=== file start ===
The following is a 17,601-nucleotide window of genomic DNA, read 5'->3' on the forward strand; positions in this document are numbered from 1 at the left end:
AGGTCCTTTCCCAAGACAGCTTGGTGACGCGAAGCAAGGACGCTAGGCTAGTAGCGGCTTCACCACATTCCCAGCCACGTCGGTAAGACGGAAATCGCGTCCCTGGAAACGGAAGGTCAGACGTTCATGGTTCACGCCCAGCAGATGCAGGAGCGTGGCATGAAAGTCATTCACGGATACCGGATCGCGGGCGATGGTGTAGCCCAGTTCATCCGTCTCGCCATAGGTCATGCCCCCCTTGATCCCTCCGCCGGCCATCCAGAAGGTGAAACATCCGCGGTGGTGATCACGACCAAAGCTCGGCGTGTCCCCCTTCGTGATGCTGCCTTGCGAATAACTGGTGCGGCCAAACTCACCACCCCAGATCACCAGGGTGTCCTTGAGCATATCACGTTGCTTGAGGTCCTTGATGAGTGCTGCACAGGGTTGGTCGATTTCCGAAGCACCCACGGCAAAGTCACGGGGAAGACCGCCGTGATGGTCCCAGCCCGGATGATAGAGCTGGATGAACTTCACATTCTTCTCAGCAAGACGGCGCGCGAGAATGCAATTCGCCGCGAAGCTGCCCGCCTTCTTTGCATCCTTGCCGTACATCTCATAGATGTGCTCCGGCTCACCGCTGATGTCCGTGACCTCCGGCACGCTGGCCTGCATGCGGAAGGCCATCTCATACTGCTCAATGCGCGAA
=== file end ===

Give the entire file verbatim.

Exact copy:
The following is a 17,601-nucleotide window of genomic DNA, read 5'->3' on the forward strand; positions in this document are numbered from 1 at the left end:
AGGTCCTTTCCCAAGACAGCTTGGTGACGCGAAGCAAGGACGCTAGGCTAGTAGCGGCTTCACCACATTCCCAGCCACGTCGGTAAGACGGAAATCGCGTCCCTGGAAACGGAAGGTCAGACGTTCATGGTTCACGCCCAGCAGATGCAGGAGCGTGGCATGAAAGTCATTCACGGATACCGGATCGCGGGCGATGGTGTAGCCCAGTTCATCCGTCTCGCCATAGGTCATGCCCCCCTTGATCCCTCCGCCGGCCATCCAGAAGGTGAAACATCCGCGGTGGTGATCACGACCAAAGCTCGGCGTGTCCCCCTTCGTGATGCTGCCTTGCGAATAACTGGTGCGGCCAAACTCACCACCCCAGATCACCAGGGTGTCCTTGAGCATATCACGTTGCTTGAGGTCCTTGATGAGTGCTGCACAGGGTTGGTCGATTTCCGAAGCACCCACGGCAAAGTCACGGGGAAGACCGCCGTGATGGTCCCAGCCCGGATGATAGAGCTGGATGAACTTCACATTCTTCTCAGCAAGACGGCGCGCGAGAATGCAATTCGCCGCGAAGCTGCCCGCCTTCTTTGCATCCTTGCCGTACATCTCATAGATGTGCTCCGGCTCACCGCTGATGTCCGTGACCTCCGGCACGCTGGCCTGCATGCGGAAGGCCATCTCATACTGCTCAATGCGCGAA